A small, sixpence medallet with the figure of Cupid handing out roses, this issues’s mystery numismatic item is a wedding souvenir with an intriguing background, as our regular examination of a mysterious coin reveals
The legend on our latest coin is ‘FUNDIT AMOR LILLA MIXTA ROSIS’ and it is dated 1625; on the other side we see the happy couple with the legend ‘CH MAG ET HEN MAR BRITT REX ET REG’. The portrait shows Charles I and Henrietta Maria, his French princess. Despite the romantic sentiments of the coin, this was not a marriage made in heaven but in the palaces of London and Paris for political reasons. Charles married the blushing bride first of all by proxy in Paris and then in person when she arrived in England. Sadly we know Charles’ reign ended in war and his execution, but their marriage developed into a true but tragic romance.
The coin is a small item but has a pleasant design and is relatively rare; our example is in good condition. So why design such a nice piece but make it so small?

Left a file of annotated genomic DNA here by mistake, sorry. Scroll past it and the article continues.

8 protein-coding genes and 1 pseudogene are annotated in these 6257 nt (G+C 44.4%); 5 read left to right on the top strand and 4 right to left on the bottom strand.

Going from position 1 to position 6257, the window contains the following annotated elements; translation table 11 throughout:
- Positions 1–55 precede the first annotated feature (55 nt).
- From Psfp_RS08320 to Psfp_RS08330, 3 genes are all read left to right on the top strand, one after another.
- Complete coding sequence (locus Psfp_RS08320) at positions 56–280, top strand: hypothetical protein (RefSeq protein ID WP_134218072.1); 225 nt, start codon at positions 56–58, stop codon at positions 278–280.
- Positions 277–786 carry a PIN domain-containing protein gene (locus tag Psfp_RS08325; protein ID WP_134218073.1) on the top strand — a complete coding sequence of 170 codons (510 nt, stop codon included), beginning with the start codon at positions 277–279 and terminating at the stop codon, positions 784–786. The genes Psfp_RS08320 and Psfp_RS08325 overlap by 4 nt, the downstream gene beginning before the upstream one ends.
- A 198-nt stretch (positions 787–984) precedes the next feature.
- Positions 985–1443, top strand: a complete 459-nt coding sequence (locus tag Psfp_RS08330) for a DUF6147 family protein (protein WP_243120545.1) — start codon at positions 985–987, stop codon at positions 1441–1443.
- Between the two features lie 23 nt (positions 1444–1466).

The answer is that medallets were literally thrown to the guests at royal events. Nowadays if you want a commemorative medal you pay for it and it comes in the post. In the 17th century there are accounts of commemorative medals being handed out to the crowds. Of course ‘the crowds’ would be invited guests but some lucky members of the public might have picked some up. The medal is small so the guests do not get injured by flying coins!
A letter written about the occasion reads: ‘I have one of the pieces flung about at the marriage, on one side is Cupid… No jollity at the marriage, nor any of the French, save the King himself and the prince in gay clothes’ …perhaps the reception was better.